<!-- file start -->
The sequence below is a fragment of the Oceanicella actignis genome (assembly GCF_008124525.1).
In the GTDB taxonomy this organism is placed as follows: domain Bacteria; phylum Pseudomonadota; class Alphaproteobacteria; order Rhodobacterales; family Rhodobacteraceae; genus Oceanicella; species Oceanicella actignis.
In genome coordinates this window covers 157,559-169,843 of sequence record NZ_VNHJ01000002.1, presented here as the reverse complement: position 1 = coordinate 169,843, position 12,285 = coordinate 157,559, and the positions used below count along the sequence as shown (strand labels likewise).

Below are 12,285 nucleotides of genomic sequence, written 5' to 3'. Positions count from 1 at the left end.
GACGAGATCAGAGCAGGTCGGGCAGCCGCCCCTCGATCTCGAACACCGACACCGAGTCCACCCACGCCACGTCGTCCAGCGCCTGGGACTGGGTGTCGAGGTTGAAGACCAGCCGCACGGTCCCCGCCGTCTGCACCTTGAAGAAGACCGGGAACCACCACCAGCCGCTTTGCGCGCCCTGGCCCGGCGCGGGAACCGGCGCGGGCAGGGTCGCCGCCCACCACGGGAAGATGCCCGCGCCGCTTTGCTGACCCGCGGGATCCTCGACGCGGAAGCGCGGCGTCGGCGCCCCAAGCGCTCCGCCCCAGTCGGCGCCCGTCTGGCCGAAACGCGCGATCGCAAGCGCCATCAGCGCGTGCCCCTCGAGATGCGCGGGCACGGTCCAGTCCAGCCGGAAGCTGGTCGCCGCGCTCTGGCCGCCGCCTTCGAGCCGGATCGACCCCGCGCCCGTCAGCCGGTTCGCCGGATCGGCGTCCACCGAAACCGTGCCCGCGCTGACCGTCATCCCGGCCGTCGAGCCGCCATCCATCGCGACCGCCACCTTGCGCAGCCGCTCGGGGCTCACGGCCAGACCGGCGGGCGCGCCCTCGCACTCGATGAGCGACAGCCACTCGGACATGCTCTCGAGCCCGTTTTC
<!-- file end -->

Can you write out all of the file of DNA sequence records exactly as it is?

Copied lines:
The sequence below is a fragment of the Oceanicella actignis genome (assembly GCF_008124525.1).
In the GTDB taxonomy this organism is placed as follows: domain Bacteria; phylum Pseudomonadota; class Alphaproteobacteria; order Rhodobacterales; family Rhodobacteraceae; genus Oceanicella; species Oceanicella actignis.
In genome coordinates this window covers 157,559-169,843 of sequence record NZ_VNHJ01000002.1, presented here as the reverse complement: position 1 = coordinate 169,843, position 12,285 = coordinate 157,559, and the positions used below count along the sequence as shown (strand labels likewise).

Below are 12,285 nucleotides of genomic sequence, written 5' to 3'. Positions count from 1 at the left end.
GACGAGATCAGAGCAGGTCGGGCAGCCGCCCCTCGATCTCGAACACCGACACCGAGTCCACCCACGCCACGTCGTCCAGCGCCTGGGACTGGGTGTCGAGGTTGAAGACCAGCCGCACGGTCCCCGCCGTCTGCACCTTGAAGAAGACCGGGAACCACCACCAGCCGCTTTGCGCGCCCTGGCCCGGCGCGGGAACCGGCGCGGGCAGGGTCGCCGCCCACCACGGGAAGATGCCCGCGCCGCTTTGCTGACCCGCGGGATCCTCGACGCGGAAGCGCGGCGTCGGCGCCCCAAGCGCTCCGCCCCAGTCGGCGCCCGTCTGGCCGAAACGCGCGATCGCAAGCGCCATCAGCGCGTGCCCCTCGAGATGCGCGGGCACGGTCCAGTCCAGCCGGAAGCTGGTCGCCGCGCTCTGGCCGCCGCCTTCGAGCCGGATCGACCCCGCGCCCGTCAGCCGGTTCGCCGGATCGGCGTCCACCGAAACCGTGCCCGCGCTGACCGTCATCCCGGCCGTCGAGCCGCCATCCATCGCGACCGCCACCTTGCGCAGCCGCTCGGGGCTCACGGCCAGACCGGCGGGCGCGCCCTCGCACTCGATGAGCGACAGCCACTCGGACATGCTCTCGAGCCCGTTTTC